The internet has quickly become the most expeditious, central means of communication and access to information so it makes perfect sense that this trend in media would trickle down to impact the lives of youth everywhere. There are numerous reasons why the internet has become the chosen means by which adolescents discover their identity. Adolescents find that the internet and social personal web pages offer them a safe place to try on different ‘hats’ or try out new personalities without the fear of rejection or embarrassment and the normal risks associated with real life trials of the same magnitude (Schmitt et al., 2008). The internet, especially sites like Facebook and Myspace offer prominent places for youth to put themselves out there in a textural/multimedia forum for others to see. Subsequently, adolescents are able to garner an audience of as many or as few as they feel comfortable with and also gain access to other teens with whom they would never regularly have any interaction with. They can also experience self disclosure effects via divulging personal information about themselves to others which can lead to deep interpersonal relationships forming online with varying degrees of intimacy, which maybe they have not done yet in the real world because they don’t feel comfortable (Schmitt et al., 2008). Adolescent personal web pages are focused solely on self presentation, effectively allowing the adolescent to tell others who they are (and sometimes give cues about who they want to be) through the content on their page. The ambiguity and sense of decreased inhibition on the web allows youth to feel like they are less likely to experience inhibitions that one faces in the real world and more likely to experience the desirable sensation of being known by other people, which becomes increasingly important to youth during this stage in their development (Schmitt et al., 2008). The web has a feeling of safety and privacy for many adolescents, especially if they have access to a computer in their bedroom with unrestricted access so it makes for the perfect situation for them to explore themselves through online presentation. Ironically, the reasons behind adolescent use of social networking sites and personal web pages closely parallel the reasons why adults use the very same social media to delve deeper into their true, idealized, and various other selves (Schmitt et al., 2008).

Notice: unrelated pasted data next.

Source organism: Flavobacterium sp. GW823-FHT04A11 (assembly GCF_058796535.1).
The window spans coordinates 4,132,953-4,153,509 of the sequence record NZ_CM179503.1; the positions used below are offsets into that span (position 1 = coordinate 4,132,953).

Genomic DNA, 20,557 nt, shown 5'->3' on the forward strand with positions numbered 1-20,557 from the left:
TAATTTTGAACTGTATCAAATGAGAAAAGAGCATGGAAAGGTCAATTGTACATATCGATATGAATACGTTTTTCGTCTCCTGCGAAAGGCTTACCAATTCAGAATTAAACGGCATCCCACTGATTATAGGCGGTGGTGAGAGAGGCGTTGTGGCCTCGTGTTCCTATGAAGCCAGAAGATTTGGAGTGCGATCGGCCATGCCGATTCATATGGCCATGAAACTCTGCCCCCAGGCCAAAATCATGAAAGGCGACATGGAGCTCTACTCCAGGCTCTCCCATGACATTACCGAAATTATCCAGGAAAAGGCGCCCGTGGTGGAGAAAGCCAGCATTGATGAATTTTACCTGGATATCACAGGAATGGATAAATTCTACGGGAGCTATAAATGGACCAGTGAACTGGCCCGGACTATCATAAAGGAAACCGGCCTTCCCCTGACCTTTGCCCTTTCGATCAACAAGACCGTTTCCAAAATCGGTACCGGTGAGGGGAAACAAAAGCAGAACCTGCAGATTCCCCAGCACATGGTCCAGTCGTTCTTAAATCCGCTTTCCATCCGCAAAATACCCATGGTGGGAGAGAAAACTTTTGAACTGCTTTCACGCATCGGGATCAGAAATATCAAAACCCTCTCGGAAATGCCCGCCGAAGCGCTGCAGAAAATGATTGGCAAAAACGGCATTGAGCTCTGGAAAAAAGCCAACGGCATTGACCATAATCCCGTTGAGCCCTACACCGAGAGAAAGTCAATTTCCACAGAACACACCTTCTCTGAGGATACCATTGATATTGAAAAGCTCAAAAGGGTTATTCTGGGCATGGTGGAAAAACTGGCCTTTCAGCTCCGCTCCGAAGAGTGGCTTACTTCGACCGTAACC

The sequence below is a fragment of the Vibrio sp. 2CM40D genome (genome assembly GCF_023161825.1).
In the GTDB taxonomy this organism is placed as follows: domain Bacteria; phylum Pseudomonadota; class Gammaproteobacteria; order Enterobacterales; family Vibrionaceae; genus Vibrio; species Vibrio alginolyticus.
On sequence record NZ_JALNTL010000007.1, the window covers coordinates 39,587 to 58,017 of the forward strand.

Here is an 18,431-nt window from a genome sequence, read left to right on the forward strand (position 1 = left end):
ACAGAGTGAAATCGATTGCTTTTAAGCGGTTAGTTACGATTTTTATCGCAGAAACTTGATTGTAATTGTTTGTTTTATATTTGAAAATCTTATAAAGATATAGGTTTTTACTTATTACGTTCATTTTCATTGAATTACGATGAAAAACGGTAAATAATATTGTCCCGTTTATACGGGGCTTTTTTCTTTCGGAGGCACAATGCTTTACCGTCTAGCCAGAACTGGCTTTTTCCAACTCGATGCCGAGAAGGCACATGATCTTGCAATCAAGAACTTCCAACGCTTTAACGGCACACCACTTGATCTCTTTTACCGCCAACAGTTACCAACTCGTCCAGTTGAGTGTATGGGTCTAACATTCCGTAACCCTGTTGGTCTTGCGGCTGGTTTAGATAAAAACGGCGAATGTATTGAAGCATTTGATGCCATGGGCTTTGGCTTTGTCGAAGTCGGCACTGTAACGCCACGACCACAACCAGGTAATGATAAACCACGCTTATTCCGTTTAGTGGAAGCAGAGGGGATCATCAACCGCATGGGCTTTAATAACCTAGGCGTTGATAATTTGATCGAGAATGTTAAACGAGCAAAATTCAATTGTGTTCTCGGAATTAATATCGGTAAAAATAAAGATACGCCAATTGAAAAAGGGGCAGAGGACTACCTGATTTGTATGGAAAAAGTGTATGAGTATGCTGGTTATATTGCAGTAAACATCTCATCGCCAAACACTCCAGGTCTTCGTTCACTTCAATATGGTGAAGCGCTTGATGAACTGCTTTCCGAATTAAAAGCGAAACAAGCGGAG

Passé are the days of old when teens spent hours alone in their rooms or with close friends dancing in front of the mirror and practicing personalities in test-run format; trying on different personas in person is out, the web deletes the middle man. Personal web pages give teens the control to present themselves in whatever way they choose to an actual audience that’s also controllable and far less intimidating than showing up in person to try out a new possible identity (Schmitt et al., 2008) Social interaction facilitates identity construction in the real world and the internet is more preferential than other in person methods because of its popularity and social prestige among youth as well as the decrease of inhibitors and the sense of ambiguity it offers. Feedback is a key element that is necessary for teens to calculate how their efforts in self exploration are faring and that feedback is obtained through wall postings, emails, online chatting and messaging, and other various forms of electronic communications. Teens use photos, descriptions about themselves (e.g. likes and dislikes, favorite movies, musical tastes, etc.), status feeds, and posting their current activities or moods for all to see as a means through which to glean the feedback.
In Summation, personal web pages, particularly social networking sites are not only becoming a more popular means of identity construction among adolescents, but they’re very functional too! Self disclosure is equally important to identity formation and the web is an easy way to present such information to others in a way that they feel more comfortable with and this can facilitate and deepen interpersonal relationships among peers.
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Subrahmanyam, K., Greenfield, P., & Smahel, D. (2006). Connecting developmental constructions to the internet: identity presentation and sexual exploration in online teen chat rooms. Developmental Psychology, 42 (3), 395 - 406.